Students' Information

Diana Diem, Health Science Major, Honors Student, 2021

DiemHonors_Capstone_Paper (2).pdf (115 kB)
Capstone paper

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May 5th, 1:00 PM May 5th, 4:00 PM

Social Justice on Catholic Campuses: Is it Enough?

Digital Commons

There is no questioning the fundamental distinctions that make up a Catholic university. From the environment to the curriculum, the Catholic campus is unique and advantageous. Often adorned with religious statues of saints, crosses in hallways and classrooms, and a chapel resting in the middle of campus; the ambiance of a Catholic university undoubtedly reflects the spirit of Catholicism. The differences in the aura of a Catholic campus parallels the differences in the universities core values and curriculum. A Catholic university will make the effort to promote the value of human life, morality and justice from the philosophies of the Catholic Intellectual Tradition and Catholic Social Teaching. Universities do so by aligning their mission statements in accordance with Catholic values, offering core courses in theology and ethics, and promoting social justice through service works.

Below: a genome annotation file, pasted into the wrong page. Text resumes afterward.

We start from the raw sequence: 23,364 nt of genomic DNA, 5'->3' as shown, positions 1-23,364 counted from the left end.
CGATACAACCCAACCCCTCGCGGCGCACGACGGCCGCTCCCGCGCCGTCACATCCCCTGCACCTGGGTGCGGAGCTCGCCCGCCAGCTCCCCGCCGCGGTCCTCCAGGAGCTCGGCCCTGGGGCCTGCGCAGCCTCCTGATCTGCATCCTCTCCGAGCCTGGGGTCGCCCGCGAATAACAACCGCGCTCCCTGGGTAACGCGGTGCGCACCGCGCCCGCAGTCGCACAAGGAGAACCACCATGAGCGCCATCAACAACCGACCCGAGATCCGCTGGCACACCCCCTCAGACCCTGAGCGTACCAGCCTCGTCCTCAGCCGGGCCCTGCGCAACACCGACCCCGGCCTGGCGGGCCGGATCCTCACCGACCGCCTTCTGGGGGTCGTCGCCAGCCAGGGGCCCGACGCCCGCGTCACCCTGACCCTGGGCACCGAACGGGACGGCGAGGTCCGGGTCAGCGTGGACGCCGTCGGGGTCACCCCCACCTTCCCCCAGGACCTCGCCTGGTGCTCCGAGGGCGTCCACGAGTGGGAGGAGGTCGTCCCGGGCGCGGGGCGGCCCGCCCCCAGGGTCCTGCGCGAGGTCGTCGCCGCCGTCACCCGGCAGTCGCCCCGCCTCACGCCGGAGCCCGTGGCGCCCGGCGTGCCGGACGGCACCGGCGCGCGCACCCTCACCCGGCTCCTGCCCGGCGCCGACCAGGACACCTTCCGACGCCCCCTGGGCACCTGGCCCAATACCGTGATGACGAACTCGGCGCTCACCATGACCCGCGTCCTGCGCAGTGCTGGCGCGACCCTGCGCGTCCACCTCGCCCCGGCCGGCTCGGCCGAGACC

Social justice is at the heart of social teachings within Catholicism, and it is an essential framework in Catholic institutions (Himchak, 2005). With the emphasis on social justice and service opportunities, Catholic campuses provide ways for their students to live out the virtues they teach in their everyday lives through community service based learning. These institutions across the United States make the effort to influence their students to be committed to striving for justice and respect for the dignity of all people. Despite this push, it is inevitable that some universities will stray from the core values of Catholic teachings and fail to touch on every social justice issue. Catholic universities teach the importance of human dignity and social justice with their unique curriculum, service opportunities on campus, and push for inclusivity, yet although the selectivity of social justice issues does not reflect the Catholic Social Teaching, the overall push to promote social justice has significant implications.

Over the course of this paper I will provide an in-depth background of the pillars of Catholic Social Teaching and the Catholic Intellectual Tradition. I will then explain how the cultures at Catholic universities across the United States match those teachings, and how the missions and foundations of catholic universities are met with their curriculum and campus ministries. By utilizing work from theologians, researchers, and educators, I will go on to explain the implications of learning in a Catholic environment, and analyze the values promoted by the campus ministries and Catholic universities. I am going to use various examples from different universities to describe how their actions of volunteer services and works in social justice live up to their teachings. To counter those examples, I will depict how some Catholic institutions fail to promote certain notions that their teachings seemingly stand for, and I will allude the consequences. Finally, I will investigate if there can be a balance in the contention between the diverse issues of social justice, and conclude if the promotion of social justice on catholic campuses is enough.